What on Earth to expect from Effigies of Wickedness? It’s billed as the first collaboration between English National Opera and the Gate theatre in Notting Hill – the love child of an opera company resident at the largest-capacity theatre in the West End and a black-box venue above a pub, seating a few dozen. Its fringe theatre parentage dominates in a cabaret-style show that starts off with an am-dram, Play-That-Goes-Wrong vibe. It needs to settle into itself slightly; but already, at its best, Effigies is funny and hard-hitting.
The show has grown out of a recital programme of songs from 1920s and 30s Germany developed by the baritone Peter Brathwaite. “Effigies of wickedness” is one of the many choice phrases used by Nazi mandarins to denigrate music they considered “degenerate” – music that was banned for being too political, too subversive, too experimental, too jazzy, too upbeat, too downbeat, too gay, too black, too Jewish. The list of potential sins, read at the start by Brathwaite, goes on and on. All of that might imply a serious production. This one, staged by the Gate’s artistic director Ellen McDougall, sends itself up frequently, at least during the first hour of its 90 minutes. Ellan Parry’s designs – neon tubes, shiny fringed curtains, tons of sequins – give the room the feel of a cheap nightclub into which someone has emptied a huge dressing-up box.
Brathwaite is joined by mezzo-soprano Katie Bray, the bearded drag performer Le Gateau Chocolat and Lucy McCormick, a singer-actor-comedian whose previous show – a retelling of the New Testament through “vogueing, power ballads and performance art”, with McCormick as Jesus – might have raised eyebrows in even the most decadent Weimar club. All sing powerful solos, and their four-part harmonies are near-impeccable. There’s also a violinist, saxophonist and accordion player, led from the piano or double bass by Phil Cornwell, playing Corin Buckeridge’s arrangements. The banter between singers and audience, inevitable in this tiny space, is mostly led with easy charm by Gateau or with acid wit by McCormick. It’s a bit homespun, but the humour is apt: a lot of the songs have their tongue firmly wedged in their cheek.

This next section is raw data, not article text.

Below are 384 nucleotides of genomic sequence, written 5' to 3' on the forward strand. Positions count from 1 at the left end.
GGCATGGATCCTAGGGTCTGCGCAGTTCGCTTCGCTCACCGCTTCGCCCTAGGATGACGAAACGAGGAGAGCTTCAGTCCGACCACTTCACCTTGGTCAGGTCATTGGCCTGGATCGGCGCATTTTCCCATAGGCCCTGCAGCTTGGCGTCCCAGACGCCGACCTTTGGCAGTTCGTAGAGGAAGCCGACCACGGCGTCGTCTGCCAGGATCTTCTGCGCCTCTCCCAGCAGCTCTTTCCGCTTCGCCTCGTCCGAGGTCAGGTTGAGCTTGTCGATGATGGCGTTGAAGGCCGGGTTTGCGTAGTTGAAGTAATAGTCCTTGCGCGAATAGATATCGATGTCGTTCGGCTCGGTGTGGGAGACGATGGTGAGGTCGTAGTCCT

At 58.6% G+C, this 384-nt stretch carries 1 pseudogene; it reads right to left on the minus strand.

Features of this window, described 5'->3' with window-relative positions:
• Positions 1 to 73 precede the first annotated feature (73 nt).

McCormick provides the comic highlight, belting out Friedrich Hollaender’s 1930 song Sex Appeal as a wannabe starlet attempting to strike the perfect Garbo-esque pose. Throughout the evening, however, it is always the material that remains the star. Satirical song flourished during this tense decade as never before or since, with Kurt Weill, Hollaender, Hanns Eisler and the rest clothing razor-sharp text in earwormingly memorable tunes. These English versions of the lyrics, most of them brilliantly written by Seiriol Davies, make it clear that the majority of these songs remain startlingly topical.
Weill’s Petroleum Song, cuttingly delivered by Bray, is a 1928 tale of oil company greed wrecking a community (Margate, in this unlikely case). Eisler’s Paragraph 218, subtitled Abortion Is Illegal, has McCormick whispering and spitting out Bertolt Brecht’s text imagining a desperate woman’s conversation with her unsympathetic doctor. Yet more striking, especially in the run-up to the Irish abortion referendum, is Hollaender’s song Münchhausen, delivered with haunting simplicity by Gateau: in one verse another pregnant woman is just as desperate, but imagines her doctor reassuring her it is her right to choose. The refrain that follows? “Liar, liar” – beautiful but hopeless. These songs may be old, but they are in no way out of date.
• At Gate theatre, London, until 9 June.